Soon after I displayed my spectacular ignorance of things romance when I asked Di if works of this genre typically contained so many sex scenes. She assured me they did but there seems to be less and less good old fashioned fucking and more and more just plain fucked-up sex in the 'romance' novels of today.  Although I've never read Fifty Shades of Grey, one couldn't fail to miss the hubbub over the controversial, kinky and confronting nature of the sexual encounters in that particular series. I think Diana might be right on that score.

Now there are a couple of questions about this sex thing to my way of thinking - the first being, is a novel really a romance novel if it doesn't contain any explicit and (with any luck) well-written sex scenes? A friend of mine reports throwing Stephanie Meyer's Breaking Dawn up against her bedroom wall (violently enough to wake her flatmate in the next room) because the prick-teasing of the previous three books was seriously unrequited in the fourth and final installment in the Twilight vampire romance series. Readers of romance might well be into foreplay but consummation is clearly a must-have and I can attest that Diana Thompson has that covered in both of her books to date.

Which brings me to my second question - whether artfully written or not, are sex scenes the only draw card to the romance genre? I'd have to say not, and while my evidence is totally anecdotal I've been surprised by the number of people - blokes even - who've told me it's the setting, the story and the characters that really drew them into Diana's work.  One friend said she skimmed the sex bits on the first reading of Winterflood's Passion because she knew she could always go back to them. She was more interested in how things would turn out for the beautiful but lonely heroine, Charlotte Ranleigh, and the unlikely hero, playboy art entrepreneur, Daniel Winterflood.

It's Di's character development and her vivid descriptions of country life in the picturesque NSW Southern Highlands that had me hopping from one foot to the other to read the manuscript for the second in the Bowral series, Unbridled Passion, where the fate of the sexy vet Dr Nick Delaney was to be revealed.  With apologies to Diana's loyal readers, I got the jump on all of you as it was my happy duty to edit the manuscript ahead of the book’s publication last year.  Unbridled Passion was finally unveiled at the inaugural Canberra Writer's Festival in August 2016 to rapturous applause and much voyeuristic gratification that finally, we would learn about Nick's journey to love with a newly introduced character, Jordana Talbot.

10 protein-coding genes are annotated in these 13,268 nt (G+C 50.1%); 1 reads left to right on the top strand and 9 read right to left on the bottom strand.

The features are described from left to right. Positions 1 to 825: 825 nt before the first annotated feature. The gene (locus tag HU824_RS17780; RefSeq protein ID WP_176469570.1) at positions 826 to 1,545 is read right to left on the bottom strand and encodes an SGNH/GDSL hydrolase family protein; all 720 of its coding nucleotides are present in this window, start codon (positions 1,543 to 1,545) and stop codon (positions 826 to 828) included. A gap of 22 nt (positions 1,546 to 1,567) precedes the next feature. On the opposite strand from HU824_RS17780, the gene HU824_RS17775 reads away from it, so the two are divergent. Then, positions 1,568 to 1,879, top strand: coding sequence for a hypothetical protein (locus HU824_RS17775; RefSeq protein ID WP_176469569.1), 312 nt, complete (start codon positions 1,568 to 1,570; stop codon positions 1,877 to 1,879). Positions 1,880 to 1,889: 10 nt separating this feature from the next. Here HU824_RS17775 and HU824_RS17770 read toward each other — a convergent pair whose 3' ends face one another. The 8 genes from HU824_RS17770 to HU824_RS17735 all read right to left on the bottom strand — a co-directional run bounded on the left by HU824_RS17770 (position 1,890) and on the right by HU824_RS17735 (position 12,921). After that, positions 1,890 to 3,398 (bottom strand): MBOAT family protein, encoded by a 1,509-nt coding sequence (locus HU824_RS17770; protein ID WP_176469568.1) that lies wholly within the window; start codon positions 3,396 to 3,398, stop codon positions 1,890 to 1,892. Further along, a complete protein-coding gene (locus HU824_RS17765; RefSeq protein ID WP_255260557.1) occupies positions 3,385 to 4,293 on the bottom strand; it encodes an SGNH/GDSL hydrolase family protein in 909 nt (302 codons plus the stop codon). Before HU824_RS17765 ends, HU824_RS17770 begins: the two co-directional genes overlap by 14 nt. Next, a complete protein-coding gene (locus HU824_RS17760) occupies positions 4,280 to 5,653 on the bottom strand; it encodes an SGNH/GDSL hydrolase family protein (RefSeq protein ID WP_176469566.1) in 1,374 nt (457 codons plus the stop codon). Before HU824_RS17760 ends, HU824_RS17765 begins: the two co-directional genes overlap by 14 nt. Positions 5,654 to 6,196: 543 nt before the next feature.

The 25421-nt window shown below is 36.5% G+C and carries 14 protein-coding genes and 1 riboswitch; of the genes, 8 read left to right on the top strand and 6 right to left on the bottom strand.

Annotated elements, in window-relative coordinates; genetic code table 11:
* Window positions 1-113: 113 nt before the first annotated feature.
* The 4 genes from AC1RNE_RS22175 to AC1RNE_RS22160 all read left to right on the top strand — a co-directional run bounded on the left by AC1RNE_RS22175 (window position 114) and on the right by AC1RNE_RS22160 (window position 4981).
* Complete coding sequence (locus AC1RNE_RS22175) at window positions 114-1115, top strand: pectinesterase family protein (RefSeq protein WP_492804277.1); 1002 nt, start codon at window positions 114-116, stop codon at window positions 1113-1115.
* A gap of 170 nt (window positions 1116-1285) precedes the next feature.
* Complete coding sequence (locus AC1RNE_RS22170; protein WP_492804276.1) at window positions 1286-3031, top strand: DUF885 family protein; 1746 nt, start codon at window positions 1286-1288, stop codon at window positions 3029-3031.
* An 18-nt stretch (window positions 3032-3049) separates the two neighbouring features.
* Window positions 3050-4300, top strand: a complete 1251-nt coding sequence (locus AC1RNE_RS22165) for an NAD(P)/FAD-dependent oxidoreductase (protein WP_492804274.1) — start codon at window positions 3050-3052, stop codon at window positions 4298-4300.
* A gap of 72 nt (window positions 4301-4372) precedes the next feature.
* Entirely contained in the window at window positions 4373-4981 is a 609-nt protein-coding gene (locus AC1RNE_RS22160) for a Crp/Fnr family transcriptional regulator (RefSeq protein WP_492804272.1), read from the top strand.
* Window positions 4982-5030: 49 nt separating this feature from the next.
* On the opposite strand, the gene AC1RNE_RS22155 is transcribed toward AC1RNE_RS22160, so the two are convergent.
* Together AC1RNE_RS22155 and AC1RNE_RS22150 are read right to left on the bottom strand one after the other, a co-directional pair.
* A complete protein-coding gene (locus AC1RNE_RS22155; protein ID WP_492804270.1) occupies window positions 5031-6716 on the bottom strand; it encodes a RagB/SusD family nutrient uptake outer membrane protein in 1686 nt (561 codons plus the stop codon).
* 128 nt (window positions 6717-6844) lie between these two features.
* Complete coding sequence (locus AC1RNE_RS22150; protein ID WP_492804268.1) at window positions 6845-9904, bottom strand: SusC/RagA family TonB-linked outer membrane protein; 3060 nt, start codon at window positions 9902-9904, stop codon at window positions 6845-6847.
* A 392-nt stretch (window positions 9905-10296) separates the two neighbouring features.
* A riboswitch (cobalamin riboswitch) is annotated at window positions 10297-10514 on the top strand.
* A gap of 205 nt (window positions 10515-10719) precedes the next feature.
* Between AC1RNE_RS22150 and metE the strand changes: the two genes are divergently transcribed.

As is my wont, and in keeping with my new-found 'romance novel reader' status, I re-read Unbridled Passion recently, marvelling yet again at how Diana Thompson has made me care about the romantic lives of the good burghers of Bowral.  The streets and surrounds of the town were very familiar to me and I warmly welcomed Charlotte and Daniel's intermittent appearances throughout the book as if they were old friends!

The expansion of Nick's story doesn't disappoint either.  Although he seems to have it all - looks, a successful veterinary practice and many loyal co-workers, clients and friends - there's strong themes of abandonment and betrayal running through his life coupled with just plain bad timing in not 'getting the girl' in Winterflood's Passion. The other main protagonist in the story, Jordana, is equally fortunately endowed with looks and talent but like most people in romance novels (or in real life, it would seem) she's also known her fair share of trauma.

Unbridled Passion isn't a sequel per-se and could happily be read as a stand-alone book. But I'd be willing to wager that you'll want to backtrack and read Winterflood's Passion once you're done. If that's the case, save time and buy both books together at a 10% discount when you purchase from the For Pity Sake website. Just type in the coupon code UNBRIDLED at check out and voilà, your Valentine's Day is well and truly covered!

Diana Thompson will be 'in conversation' with Jen McDonald at Muse Canberra in Kingston ACT on Sunday 5 February at 3.00pm.  Tickets are $10 with a free glass of wine and bookings are essential - http://www.musecanberra.com.au/events/.

Six Sensual Suggestions for Writing Sex Scenes